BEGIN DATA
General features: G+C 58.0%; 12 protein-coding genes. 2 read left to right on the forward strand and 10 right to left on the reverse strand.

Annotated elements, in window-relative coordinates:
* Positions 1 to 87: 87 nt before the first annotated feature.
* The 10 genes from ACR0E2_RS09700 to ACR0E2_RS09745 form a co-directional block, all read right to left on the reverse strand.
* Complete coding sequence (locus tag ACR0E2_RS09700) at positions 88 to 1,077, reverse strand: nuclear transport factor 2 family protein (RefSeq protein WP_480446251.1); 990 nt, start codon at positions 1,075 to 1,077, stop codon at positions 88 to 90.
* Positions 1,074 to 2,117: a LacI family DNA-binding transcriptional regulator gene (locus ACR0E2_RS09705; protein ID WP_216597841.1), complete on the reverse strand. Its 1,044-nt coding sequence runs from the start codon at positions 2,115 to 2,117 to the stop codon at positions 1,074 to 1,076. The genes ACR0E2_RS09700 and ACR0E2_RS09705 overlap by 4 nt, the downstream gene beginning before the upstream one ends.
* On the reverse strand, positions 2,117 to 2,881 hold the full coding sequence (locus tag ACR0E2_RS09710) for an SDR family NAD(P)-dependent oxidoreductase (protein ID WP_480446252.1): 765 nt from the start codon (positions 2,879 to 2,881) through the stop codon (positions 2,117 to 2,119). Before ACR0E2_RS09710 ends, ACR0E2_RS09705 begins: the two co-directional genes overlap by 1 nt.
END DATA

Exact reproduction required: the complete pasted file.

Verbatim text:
General features: G+C 58.0%; 12 protein-coding genes. 2 read left to right on the forward strand and 10 right to left on the reverse strand.

Annotated elements, in window-relative coordinates:
* Positions 1 to 87: 87 nt before the first annotated feature.
* The 10 genes from ACR0E2_RS09700 to ACR0E2_RS09745 form a co-directional block, all read right to left on the reverse strand.
* Complete coding sequence (locus tag ACR0E2_RS09700) at positions 88 to 1,077, reverse strand: nuclear transport factor 2 family protein (RefSeq protein WP_480446251.1); 990 nt, start codon at positions 1,075 to 1,077, stop codon at positions 88 to 90.
* Positions 1,074 to 2,117: a LacI family DNA-binding transcriptional regulator gene (locus ACR0E2_RS09705; protein ID WP_216597841.1), complete on the reverse strand. Its 1,044-nt coding sequence runs from the start codon at positions 2,115 to 2,117 to the stop codon at positions 1,074 to 1,076. The genes ACR0E2_RS09700 and ACR0E2_RS09705 overlap by 4 nt, the downstream gene beginning before the upstream one ends.
* On the reverse strand, positions 2,117 to 2,881 hold the full coding sequence (locus tag ACR0E2_RS09710) for an SDR family NAD(P)-dependent oxidoreductase (protein ID WP_480446252.1): 765 nt from the start codon (positions 2,879 to 2,881) through the stop codon (positions 2,117 to 2,119). Before ACR0E2_RS09710 ends, ACR0E2_RS09705 begins: the two co-directional genes overlap by 1 nt.